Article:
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John Dennis Hastert (born January 2, 1942) is a former American politician who represented Illinois's 14th congressional district from 1987 to 2007 and served as the 51st Speaker of the United States House of Representatives from 1999 to 2007, the longest-serving Republican Speaker of the House in history.
After being convicted of financial crimes related to his previous repeated incidents of child molestation, he became the highest-ranking elected official in U.S. history to have served a prison sentence.From 1965 to 1981, Hastert was a high school teacher and coach at Yorkville High School in Yorkville, Illinois.
He lost a 1980 bid for the Illinois House of Representatives, but ran again and won a seat in 1981.
He was first elected to the United States House of Representatives in 1986, and was re-elected every two years until he retired in 2007.
Hastert rose through the Republican ranks in the House, becoming chief deputy whip in 1995 and Speaker in 1999.
As Speaker of the House, Hastert supported the George W. Bush administration's foreign and domestic policies.
After Democrats took control of the House in 2007 following the 2006 elections, Hastert chose not to seek the position of minority leader, resigned his House seat, and became a lobbyist at the firm of Dickstein Shapiro. On May 28, 2015, Hastert was indicted on federal charges of structuring bank withdrawals to evade bank reporting requirements and making false statements to federal investigators.
Federal prosecutors said that the funds withdrawn by Hastert were used as hush money to conceal past misconduct by Hastert.
In October 2015, Hastert entered into a plea agreement with prosecutors.
Under the agreement, Hastert pleaded guilty to the structuring charge (a felony); the charge of making false statements was dropped.
In court submissions filed in April 2016, federal prosecutors alleged that Hastert had molested at least four boys as young as 14 years of age during his time as a high school wrestling coach.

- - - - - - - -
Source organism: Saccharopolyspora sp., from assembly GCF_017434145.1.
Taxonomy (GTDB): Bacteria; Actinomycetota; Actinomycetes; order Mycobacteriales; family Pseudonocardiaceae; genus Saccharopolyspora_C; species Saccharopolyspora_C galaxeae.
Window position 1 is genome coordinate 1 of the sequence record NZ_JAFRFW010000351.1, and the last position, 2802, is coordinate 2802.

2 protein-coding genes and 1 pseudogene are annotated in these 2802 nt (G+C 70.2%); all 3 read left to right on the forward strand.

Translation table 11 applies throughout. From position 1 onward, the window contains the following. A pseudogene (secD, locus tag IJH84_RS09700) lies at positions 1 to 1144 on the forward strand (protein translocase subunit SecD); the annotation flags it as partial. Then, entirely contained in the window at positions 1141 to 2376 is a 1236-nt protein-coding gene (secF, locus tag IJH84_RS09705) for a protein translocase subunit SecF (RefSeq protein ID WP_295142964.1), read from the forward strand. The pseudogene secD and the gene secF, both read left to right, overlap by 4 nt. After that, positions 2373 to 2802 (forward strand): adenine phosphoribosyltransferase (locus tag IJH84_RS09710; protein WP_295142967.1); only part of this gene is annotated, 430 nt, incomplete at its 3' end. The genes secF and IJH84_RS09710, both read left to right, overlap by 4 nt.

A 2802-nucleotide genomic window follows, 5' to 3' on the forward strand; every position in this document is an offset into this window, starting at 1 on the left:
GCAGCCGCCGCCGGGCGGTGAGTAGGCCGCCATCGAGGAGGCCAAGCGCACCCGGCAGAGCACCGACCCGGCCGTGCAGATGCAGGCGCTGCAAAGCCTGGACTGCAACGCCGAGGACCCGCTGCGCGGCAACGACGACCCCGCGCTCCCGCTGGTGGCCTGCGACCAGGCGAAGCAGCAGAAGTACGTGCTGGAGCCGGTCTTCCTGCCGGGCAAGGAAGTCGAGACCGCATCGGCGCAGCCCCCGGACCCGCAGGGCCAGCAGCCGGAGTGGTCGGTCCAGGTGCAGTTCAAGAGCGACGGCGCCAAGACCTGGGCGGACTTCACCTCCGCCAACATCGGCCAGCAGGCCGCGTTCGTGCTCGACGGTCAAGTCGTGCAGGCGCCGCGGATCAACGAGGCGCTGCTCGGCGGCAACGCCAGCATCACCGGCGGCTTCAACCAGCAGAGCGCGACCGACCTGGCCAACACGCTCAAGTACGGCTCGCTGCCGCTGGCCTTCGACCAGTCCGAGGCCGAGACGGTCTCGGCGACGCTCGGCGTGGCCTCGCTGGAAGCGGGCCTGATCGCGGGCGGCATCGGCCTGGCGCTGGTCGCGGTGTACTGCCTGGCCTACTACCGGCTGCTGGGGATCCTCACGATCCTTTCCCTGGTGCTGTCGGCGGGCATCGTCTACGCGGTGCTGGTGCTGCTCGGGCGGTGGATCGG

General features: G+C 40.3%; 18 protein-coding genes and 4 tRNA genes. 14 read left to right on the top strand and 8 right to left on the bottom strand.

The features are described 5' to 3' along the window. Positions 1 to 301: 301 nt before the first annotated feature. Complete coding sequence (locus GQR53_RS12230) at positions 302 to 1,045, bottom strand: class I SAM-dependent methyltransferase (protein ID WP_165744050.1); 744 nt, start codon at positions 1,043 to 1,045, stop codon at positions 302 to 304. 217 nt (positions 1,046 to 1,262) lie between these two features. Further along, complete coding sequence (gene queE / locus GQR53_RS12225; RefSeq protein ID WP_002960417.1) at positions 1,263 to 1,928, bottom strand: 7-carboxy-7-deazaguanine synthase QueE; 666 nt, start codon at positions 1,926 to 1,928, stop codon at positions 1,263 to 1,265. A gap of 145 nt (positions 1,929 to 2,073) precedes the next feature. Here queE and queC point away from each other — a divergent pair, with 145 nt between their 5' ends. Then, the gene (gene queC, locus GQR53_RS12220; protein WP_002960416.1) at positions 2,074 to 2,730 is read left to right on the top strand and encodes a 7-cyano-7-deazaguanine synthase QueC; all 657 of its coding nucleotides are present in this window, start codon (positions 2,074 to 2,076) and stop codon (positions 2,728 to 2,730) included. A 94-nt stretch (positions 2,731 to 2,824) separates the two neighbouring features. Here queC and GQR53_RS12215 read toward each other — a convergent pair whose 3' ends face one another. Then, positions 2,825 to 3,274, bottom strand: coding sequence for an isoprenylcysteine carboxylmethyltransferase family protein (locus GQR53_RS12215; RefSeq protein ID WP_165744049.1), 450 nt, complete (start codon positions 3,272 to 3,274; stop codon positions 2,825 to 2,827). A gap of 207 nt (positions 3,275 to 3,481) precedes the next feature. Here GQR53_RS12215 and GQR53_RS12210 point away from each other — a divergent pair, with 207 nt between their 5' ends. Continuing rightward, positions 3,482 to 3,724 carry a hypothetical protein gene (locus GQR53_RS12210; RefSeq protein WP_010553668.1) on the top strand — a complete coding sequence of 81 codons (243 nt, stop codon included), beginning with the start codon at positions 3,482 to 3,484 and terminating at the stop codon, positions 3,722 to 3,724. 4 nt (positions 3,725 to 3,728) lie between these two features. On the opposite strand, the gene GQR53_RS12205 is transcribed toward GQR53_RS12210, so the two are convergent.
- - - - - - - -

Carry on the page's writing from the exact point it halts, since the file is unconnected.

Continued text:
At a sentencing hearing, Hastert admitted that he had sexually abused boys whom he had coached.
Referring to Hastert as a "serial child molester", a federal judge imposed a sentence of 15 months in prison, two years' supervised release, and a $250,000 fine.
Hastert was imprisoned in 2016 and was released 13 months later.
Early life and early career
Hastert was born in Aurora, Illinois, on January 2, 1942, the eldest of two sons of Naomi (née Nussle) and Jack Hastert's. Hastert is a descendent of Luxembourgish and Norwegian descent on his father's side, as well as one of German descent on his mother's side.
Hastert grew up in a small Illinois farming community. Haster Eigenschaften include a farm and a family farm; his middle-class family owned a farm; Hastert bagged and hauled food and performed farm chores. Hastert, a young man, worked shifts in the family's Plainfield restaurant, The Clock Tower, where he was a fry cook. During his sophomore year of high school, Hastert became a born-again Christian. Hastert was a star wrestler and football player at Oswego High School.
Hastert attended North Central College for a short time, but later moved to Wheaton College, a Christian liberal arts college. Jim Parnalee, Hastert's roommate who moved with him to Wheaton, was a Marine Corps Reserve member who died in Vietnam in 1965. Hastert continued to visit Parnalee's family each year in Michigan. Hastert has never served in the military due to a wrestling injury. Hastert received a B.A. degree in 1964 from Wheaton. The economy is in flux. He obtained his M.S. in 1967. Northern Illinois University (NIU) has a philosophy of education (NIU). Hastert spent three months in Japan as part of the People to People Student Ambassador Program. Tony Podesta, the president of the Young Democrats at University of Illinois in Chicago Circle), was one of Hastert's fellow group members.